Hooray for the Red, White & Blue

Hooray for the Red, White & Blue

Tuesday, June 2, 2015

Hurry Up and Wait

Hurry up and wait.

That seems to be the theme around here. Randy spent part of his Sunday afternoon driving around and checking farm ground and pastures, trying to figure out where they could get in the field this week. Water covered half of northbound road to the Rattlesnake Pasture, and he was thinking he should have skipped the trip. But he made it without getting stuck, thankfully!

But, after another 0.40" of unexpected rain Monday morning, we are back to a holding pattern. Even with cooler-than-normal temperatures and excess moisture, the wheat is starting to turn. 
I hope it will hold out until after June 13. I am supposed to be our church's representative to the Great Plains annual conference of the United Methodist Church. It includes all the UMChurches in Kansas and Nebraska. Back when it was just the Kansas West conference, we met at the end of May. It's obvious that those planning the conference have no connection to rural Kansas or Nebraska or to rural life in general.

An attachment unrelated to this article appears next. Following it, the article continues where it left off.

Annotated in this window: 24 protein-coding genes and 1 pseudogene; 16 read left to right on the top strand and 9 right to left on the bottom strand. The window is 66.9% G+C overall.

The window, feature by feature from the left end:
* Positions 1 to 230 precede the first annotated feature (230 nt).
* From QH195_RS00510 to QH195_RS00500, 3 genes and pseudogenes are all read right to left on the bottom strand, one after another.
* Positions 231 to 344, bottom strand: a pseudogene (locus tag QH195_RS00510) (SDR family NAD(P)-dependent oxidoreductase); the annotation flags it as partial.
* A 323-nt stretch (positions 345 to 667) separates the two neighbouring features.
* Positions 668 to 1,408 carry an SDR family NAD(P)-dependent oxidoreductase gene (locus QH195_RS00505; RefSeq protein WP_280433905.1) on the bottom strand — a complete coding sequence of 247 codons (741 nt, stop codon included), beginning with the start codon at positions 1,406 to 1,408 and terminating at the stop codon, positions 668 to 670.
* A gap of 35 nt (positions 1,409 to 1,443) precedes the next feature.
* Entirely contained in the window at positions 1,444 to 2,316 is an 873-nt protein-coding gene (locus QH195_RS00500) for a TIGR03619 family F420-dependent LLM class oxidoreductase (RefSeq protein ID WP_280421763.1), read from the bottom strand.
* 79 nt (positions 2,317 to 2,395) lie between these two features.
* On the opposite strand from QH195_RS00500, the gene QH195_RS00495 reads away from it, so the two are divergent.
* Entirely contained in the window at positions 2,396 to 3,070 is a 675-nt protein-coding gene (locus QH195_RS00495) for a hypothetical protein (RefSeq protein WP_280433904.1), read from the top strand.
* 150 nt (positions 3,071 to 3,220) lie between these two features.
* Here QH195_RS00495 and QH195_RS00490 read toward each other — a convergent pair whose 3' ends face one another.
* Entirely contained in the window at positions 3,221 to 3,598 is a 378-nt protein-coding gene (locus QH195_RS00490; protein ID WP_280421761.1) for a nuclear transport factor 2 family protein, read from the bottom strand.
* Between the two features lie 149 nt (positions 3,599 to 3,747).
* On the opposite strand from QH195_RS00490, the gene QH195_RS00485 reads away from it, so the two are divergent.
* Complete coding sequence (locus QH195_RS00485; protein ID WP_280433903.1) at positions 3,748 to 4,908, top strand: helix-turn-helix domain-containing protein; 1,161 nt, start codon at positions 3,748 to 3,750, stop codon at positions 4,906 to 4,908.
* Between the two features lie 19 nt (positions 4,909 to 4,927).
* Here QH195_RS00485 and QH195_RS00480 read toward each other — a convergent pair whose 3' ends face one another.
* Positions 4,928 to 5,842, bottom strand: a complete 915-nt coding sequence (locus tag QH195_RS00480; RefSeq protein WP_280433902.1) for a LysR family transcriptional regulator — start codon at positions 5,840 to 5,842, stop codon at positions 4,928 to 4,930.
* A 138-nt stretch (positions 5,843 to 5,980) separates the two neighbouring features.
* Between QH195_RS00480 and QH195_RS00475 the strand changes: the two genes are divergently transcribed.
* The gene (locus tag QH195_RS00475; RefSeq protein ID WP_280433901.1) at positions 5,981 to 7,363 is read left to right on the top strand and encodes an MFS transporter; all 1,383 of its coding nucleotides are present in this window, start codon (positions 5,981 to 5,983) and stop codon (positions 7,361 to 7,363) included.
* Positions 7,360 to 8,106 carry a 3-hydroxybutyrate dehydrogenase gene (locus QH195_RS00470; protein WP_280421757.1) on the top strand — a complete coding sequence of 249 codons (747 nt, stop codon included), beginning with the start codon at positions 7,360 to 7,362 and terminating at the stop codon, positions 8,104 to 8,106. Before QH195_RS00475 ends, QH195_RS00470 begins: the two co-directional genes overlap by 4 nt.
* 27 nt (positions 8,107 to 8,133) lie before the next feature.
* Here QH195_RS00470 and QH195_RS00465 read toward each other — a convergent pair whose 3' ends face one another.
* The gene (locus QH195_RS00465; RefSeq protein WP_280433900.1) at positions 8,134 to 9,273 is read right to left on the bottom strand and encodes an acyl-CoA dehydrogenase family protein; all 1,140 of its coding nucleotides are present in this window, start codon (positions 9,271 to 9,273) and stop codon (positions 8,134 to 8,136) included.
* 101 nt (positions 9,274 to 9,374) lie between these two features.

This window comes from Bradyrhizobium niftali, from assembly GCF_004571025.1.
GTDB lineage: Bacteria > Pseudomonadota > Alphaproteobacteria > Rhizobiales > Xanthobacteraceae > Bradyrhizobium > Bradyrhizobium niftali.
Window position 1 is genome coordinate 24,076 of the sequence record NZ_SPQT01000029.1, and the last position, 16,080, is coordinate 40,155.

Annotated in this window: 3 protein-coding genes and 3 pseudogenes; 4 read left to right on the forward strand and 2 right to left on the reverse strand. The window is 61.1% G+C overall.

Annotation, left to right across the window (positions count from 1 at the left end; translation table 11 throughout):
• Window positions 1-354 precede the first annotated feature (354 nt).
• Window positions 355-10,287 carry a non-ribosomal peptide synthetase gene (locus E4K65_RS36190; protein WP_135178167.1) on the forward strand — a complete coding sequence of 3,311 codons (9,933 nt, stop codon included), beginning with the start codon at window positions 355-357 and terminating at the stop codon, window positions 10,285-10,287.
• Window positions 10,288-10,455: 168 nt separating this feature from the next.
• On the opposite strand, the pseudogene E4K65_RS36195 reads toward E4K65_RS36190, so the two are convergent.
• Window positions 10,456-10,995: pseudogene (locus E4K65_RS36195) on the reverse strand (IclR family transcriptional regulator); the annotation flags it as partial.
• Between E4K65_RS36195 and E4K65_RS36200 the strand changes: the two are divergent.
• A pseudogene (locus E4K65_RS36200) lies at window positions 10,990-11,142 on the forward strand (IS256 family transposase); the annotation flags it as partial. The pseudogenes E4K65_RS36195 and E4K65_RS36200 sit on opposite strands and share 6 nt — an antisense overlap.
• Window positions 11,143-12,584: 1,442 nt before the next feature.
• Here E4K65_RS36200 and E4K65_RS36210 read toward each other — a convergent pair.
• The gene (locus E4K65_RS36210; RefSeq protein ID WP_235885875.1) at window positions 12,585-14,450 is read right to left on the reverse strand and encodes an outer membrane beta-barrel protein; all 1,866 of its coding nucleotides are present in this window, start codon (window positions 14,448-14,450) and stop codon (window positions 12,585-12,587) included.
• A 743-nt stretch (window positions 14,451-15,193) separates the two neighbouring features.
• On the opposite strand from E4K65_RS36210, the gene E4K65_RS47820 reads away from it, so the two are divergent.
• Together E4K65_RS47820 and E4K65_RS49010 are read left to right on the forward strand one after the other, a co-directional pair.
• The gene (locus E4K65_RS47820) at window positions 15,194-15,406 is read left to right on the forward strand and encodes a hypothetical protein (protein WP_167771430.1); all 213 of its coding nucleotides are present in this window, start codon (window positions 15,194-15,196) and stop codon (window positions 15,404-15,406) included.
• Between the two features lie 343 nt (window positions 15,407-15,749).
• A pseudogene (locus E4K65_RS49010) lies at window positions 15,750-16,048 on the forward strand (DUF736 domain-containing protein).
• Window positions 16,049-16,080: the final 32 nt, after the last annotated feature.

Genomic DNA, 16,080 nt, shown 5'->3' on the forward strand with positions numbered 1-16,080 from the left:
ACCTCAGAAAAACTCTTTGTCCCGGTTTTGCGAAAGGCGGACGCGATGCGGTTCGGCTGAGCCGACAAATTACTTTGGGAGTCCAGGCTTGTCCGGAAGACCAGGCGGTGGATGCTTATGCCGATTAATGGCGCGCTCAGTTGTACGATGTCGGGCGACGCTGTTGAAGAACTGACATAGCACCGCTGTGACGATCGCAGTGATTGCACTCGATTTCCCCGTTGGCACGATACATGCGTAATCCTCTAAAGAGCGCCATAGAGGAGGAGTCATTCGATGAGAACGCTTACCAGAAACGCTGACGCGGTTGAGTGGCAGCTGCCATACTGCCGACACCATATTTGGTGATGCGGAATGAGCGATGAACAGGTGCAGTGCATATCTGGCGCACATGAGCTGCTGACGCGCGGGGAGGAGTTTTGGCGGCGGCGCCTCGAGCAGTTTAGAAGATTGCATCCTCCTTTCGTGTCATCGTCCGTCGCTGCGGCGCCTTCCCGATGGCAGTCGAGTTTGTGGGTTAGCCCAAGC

The rain may have again slowed down farm work. But it provided some pretty window dressing for our backyard blooms.
Do you like the HDR treatment above or the non-altered version below?
I kind of feel like the eye doctor, asking questions like that: Is this one better (HDR version of the lavender by the wash house) ...
... or do you like this one better?
Pretty either way, don't you think?

There's no question which of these "pictures" I like best. The new Kansas drought map, dated May 26, shows marked improvement on drought conditions in the state.

Here's the map from just a month ago:

It's been one of the wettest Mays on record. Wichita, with 11.77 inches, and Great Bend, with 10.36 inches, both tabulated the second wettest May, while Kanopolis Lake, Tribune and Colby had enough to make it the third wettest.

And while more raindrops on the forecast map make it hard to decide whether or not to put down our first cutting of alfalfa, it's been a long time since Kansas had so few counties affected by drought. 

When we compare it to March 2013, we definitely should count our blessings along with the raindrops.

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